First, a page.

Categories: South Africa

Two strong cold fronts expected to hit Western Cape

A well-developed cold front is expected to hit parts of South Africa later today (9 July), bringing with it bitterly cold, wet and windy weather…

A well-developed cold front is expected to hit parts of South Africa later today (9 July), bringing with it bitterly cold, wet and windy weather conditions, according to the South African Weather Service (SAWS).

SAWS added that a second cold front would follow shortly thereafter.

The SAWS issued a warning that heavy rain was to be expected over the Cape Metropole, the Winelands and Overberg regions, as well as the escarpment of the West Coast region, which could lead to possible flooding.

It added that gale force winds of between 60km/h and 75km/h along with “high sea conditions” were also some of the extreme winter weather phenomena that could be expected from these well-developed cold fronts.

According to the SAWS, very cold conditions would set in over the Western Cape and the southern high grounds of the Northern Cape on Friday, spreading eastwards over the weekend, with light, non-disruptive snowfalls expected on the mountainous areas of the Western Cape and southern high grounds of the Northern Cape.

“Snowfalls are also expected to extend as far north as the southern parts of Namibia from late Friday and into Saturday, and eastwards into the Free State and the Eastern Cape provinces,” a statement by SAWS said.

The statement also warned about a significant drop in daytime temperatures that would be experienced over the remainder of the interior on Saturday, as the frontal system moved eastwards and exited the country along the North Coast of KwaZulu-Natal by Sunday, with isolated to scattered rain and showers spreading over KwaZulu-Natal.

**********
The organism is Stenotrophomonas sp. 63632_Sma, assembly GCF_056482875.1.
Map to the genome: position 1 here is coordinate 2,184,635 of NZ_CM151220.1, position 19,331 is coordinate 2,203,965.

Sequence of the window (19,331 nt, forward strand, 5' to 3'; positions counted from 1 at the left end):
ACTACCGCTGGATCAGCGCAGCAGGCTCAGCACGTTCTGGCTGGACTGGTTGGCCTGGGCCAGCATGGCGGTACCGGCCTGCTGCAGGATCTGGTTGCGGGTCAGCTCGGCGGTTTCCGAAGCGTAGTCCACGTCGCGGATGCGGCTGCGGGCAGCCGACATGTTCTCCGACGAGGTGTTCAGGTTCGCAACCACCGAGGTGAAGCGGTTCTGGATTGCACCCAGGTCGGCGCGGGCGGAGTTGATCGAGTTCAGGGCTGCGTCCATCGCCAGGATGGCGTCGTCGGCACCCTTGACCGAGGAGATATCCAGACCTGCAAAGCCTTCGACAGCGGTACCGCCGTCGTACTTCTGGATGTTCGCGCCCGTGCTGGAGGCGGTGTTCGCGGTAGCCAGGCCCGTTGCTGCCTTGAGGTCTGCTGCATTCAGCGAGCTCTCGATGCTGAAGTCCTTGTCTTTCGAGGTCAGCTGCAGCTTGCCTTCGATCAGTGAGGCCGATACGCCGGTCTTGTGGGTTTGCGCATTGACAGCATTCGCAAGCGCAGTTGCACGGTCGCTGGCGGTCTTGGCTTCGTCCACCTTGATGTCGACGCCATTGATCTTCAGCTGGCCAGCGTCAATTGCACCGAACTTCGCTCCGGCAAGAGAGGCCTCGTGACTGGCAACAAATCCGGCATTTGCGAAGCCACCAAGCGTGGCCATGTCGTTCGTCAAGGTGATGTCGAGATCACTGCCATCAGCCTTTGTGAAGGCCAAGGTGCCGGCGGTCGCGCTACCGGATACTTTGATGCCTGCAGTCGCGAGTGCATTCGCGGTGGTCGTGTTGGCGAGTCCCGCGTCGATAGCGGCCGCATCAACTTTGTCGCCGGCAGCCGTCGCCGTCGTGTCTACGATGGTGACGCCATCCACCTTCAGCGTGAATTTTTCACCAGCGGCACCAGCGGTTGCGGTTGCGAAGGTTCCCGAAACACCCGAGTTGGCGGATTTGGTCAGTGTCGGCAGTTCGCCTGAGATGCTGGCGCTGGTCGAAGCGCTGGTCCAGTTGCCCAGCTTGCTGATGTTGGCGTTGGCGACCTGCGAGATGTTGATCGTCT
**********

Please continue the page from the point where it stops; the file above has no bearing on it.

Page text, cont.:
According to Richard Krige, Grain SA’s representative in the Overberg region and a grain farmer near Caledon, the impending cold fronts were putting farmers in a catch-22 situation.

“We welcome the good precipitation and we want cold fronts to come through and give us showers and widespread rain because the more rainfall we get the more we harvest. However, along with good rainfall and cold, there are always some losses involved.”

He said that with this kind of weather, there could be quite significant losses among very young lambs. He added that if farmers had sheared recently, which could also be problematic.

According to Krige, the potential for a good winter cropping season was improving. “If good cold fronts can keep coming through strongly then hopefully, we will get late rain as well, which is really important for kernel filling towards the end of the season. We really need it this year.”

Share
Published by
Jeandré van der Walt

Recent Posts

New protest action planned to draw attention to rural crime

Members of the Northern Cape agriculture sector and the wider community took part in a…

22 hours ago

Ostrich farmers in distress due to drought and COVID-19

Ostrich producers in the Klein Karoo are expecting a challenging production year due to the…

2 days ago

Agri machinery sales up, but bakkie sales subdued in July

Tractor and combine harvester sales increased in July compared with the same period last year.…

3 days ago

The importance of research in agriculture

The eighth episode of Tech Terrain deliberates over the role research plays in agriculture and…

4 days ago

Mycotoxins in water may have caused Botswana elephant deaths

No definitive answers have yet been found for the mass die-off of elephants in Botswana…

4 days ago

Above normal rainfall forecast bodes well for winter grain

If the forecast for late-winter rain across the south-western and southern parts of South Africa…

5 days ago